A survey of relevant literature, including oral history, pertaining either directly or peripherally to Inuit astronomical traditions, reveals few bona fide mention of planets. References to planets in Inuit mythology and astronomy are usually speculative, typically lacking supportive or corroborative information. It can therefore be reasonably inferred that, with the qualified exception of Venus, planets played little part in Inuit astronomy and cosmology despite their being, on occasion, the brightest objects in the Northern celestial sphere. This being the case, there is a certain irony in NASA’s recently bestowing Inuit mythological names on a group of Saturn’s moons—Saturn being a planet the Inuit themselves, as far as can be determined, did not note or recognize.
This is an advance summary of a forthcoming article in the Oxford Research Encyclopedia of Planetary Science. Please check back later for the full article.
During the last three millennia before the Spanish Conquest, the peoples living in the central and southern parts of modern Mexico and the northern part of Central America evolved into complex societies with a number of common characteristics, which define the cultural area known as Mesoamerica, and are expressed in technology; forms of subsistence and government; architecture; religion; and intellectual achievements, including sophisticated astronomical concepts. For the Aztecs, the Maya, and many other Mesoamerican societies, Venus was one of the most important celestial bodies. Not only were they aware that the brightest “star” appearing in certain periods in the pre-dawn sky was identical to the one that at other times was visible in the evening after sunset; they acquired quite accurate knowledge about the regularities of the planet’s apparent motion. While Venus was assiduously observed and studied, it also inspired various beliefs, in which its morning and evening manifestations had different attributes. Relevant information is provided by archaeological data, prehispanic manuscripts, early Spanish reports, and ethnographically recorded myths that survive among modern communities as remnants of pre-Conquest tradition.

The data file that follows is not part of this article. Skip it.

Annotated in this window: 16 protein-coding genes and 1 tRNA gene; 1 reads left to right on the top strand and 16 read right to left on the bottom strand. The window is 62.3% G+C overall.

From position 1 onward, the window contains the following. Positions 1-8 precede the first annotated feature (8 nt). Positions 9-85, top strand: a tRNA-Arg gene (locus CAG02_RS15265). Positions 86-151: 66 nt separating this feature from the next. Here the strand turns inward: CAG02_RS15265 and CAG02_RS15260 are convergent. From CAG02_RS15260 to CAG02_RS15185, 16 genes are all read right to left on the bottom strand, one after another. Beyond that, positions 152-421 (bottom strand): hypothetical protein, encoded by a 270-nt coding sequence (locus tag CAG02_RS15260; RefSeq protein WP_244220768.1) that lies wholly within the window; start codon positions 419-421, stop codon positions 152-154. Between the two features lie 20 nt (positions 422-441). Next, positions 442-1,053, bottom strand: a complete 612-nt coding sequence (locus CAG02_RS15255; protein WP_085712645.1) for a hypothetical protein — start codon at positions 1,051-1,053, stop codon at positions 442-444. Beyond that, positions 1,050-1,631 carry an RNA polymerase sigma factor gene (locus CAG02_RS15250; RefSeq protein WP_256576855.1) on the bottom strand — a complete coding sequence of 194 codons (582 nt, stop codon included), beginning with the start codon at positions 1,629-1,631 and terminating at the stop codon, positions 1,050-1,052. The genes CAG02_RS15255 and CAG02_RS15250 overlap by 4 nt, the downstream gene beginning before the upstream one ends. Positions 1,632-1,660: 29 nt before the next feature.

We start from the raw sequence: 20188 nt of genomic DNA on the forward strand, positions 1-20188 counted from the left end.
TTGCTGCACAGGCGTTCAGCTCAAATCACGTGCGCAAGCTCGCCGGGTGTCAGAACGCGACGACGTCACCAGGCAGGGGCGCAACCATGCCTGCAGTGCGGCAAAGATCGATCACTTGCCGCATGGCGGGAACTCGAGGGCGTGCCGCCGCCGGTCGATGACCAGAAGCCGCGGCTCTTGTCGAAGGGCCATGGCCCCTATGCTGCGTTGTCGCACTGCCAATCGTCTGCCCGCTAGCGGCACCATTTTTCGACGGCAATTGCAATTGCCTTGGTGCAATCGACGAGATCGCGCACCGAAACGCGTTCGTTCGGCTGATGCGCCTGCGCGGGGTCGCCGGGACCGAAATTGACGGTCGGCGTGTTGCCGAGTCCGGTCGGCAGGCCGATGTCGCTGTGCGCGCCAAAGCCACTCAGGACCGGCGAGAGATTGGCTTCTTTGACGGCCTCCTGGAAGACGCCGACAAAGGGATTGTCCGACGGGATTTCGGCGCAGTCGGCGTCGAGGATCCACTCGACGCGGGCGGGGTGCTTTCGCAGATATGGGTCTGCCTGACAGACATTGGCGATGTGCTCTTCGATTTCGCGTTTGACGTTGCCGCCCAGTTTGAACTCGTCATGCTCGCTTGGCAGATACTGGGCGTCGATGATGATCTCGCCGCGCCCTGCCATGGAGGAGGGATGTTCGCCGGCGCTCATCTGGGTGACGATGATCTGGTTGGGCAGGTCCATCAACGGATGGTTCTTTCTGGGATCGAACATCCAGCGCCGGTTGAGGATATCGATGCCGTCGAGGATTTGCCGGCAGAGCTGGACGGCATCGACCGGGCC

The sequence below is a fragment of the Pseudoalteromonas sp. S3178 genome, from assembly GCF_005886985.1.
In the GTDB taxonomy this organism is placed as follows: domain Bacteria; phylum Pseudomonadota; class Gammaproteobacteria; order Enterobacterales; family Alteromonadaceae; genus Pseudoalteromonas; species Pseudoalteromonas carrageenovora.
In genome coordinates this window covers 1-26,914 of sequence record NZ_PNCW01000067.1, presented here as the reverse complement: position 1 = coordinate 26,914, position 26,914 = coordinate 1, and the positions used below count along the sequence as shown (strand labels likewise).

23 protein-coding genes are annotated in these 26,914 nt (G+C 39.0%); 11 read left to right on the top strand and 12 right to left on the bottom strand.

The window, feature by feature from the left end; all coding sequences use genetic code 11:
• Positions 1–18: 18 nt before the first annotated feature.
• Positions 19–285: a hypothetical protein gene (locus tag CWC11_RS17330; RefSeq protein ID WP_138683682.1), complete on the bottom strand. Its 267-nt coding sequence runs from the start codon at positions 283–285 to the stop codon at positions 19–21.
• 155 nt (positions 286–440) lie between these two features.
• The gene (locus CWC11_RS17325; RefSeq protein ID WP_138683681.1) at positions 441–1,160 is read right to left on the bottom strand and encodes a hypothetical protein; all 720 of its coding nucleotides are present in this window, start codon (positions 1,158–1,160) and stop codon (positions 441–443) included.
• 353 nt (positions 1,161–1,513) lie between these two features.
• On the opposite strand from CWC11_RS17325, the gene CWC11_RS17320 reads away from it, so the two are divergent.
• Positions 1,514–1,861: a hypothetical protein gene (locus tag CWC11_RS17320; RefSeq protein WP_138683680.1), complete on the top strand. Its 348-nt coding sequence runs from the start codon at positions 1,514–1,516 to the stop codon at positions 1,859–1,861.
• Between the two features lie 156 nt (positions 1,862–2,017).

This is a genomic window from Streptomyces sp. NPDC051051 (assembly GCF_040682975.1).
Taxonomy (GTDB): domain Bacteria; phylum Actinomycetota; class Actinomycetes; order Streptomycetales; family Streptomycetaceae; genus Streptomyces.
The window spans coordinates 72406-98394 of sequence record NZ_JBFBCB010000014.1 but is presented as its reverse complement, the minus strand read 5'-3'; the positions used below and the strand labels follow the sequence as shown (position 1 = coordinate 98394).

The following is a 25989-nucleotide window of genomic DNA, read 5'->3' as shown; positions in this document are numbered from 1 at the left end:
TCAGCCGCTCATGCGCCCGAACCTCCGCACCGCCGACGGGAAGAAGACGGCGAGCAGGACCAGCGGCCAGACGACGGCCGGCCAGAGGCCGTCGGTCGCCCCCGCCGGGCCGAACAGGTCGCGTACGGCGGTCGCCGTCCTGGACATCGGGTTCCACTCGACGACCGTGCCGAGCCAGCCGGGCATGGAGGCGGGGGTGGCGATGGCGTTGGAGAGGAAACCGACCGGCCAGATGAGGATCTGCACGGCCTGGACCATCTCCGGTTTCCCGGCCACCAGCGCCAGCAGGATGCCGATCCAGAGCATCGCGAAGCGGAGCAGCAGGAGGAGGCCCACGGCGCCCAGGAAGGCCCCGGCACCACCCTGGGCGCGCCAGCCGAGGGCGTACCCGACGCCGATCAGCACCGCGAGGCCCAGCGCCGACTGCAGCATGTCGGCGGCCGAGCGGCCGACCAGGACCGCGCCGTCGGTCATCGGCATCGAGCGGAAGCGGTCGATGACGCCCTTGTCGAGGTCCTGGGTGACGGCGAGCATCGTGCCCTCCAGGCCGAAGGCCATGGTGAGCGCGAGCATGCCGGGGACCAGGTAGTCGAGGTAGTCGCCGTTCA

The best known is the malevolent aspect of the morning star, whose first appearances after inferior conjunction were believed to inflict harm on nature and humanity in a number of ways. However, the results of recent studies suggest that the prevalent significance of the morning star was of relatively late and foreign origin. The most important aspect of the symbolism of Venus was its conceptual association with rain and maize, in which the evening star had a prominent role. It has also been shown that these beliefs must have been motivated by some observational facts, particularly by the seasonality of evening star extremes, which approximately delimit the rainy season and the agricultural cycle in Mesoamerica. As revealed by different kinds of evidence, including architectural alignments to these phenomena, Venus was one of the celestial agents responsible for the timely arrival of rains, which conditioned a successful agricultural season. On the other hand, the planet also had an important place in the concepts concerning warfare and sacrifice, but this symbolism seems to have been derived from other ideas that characterize Mesoamerican religion. Human sacrifices were believed to be necessary for securing rain, agricultural fertility, and a proper functioning of the universe in general. Since the captives obtained in battles were the most common sacrificial victims, the military campaigns were religiously sanctioned and the Venus-rain-maize associations became involved in sacrificial symbolism and warfare ritual. These ideas became a significant component of political ideology, being fostered by the rulers who exploited them in order to satisfy their personal ambitions and secular goals. In sum, the whole conceptual complex surrounding the planet Venus in Mesoamerica can be understood in the light of both observational facts and the specific sociopolitical context.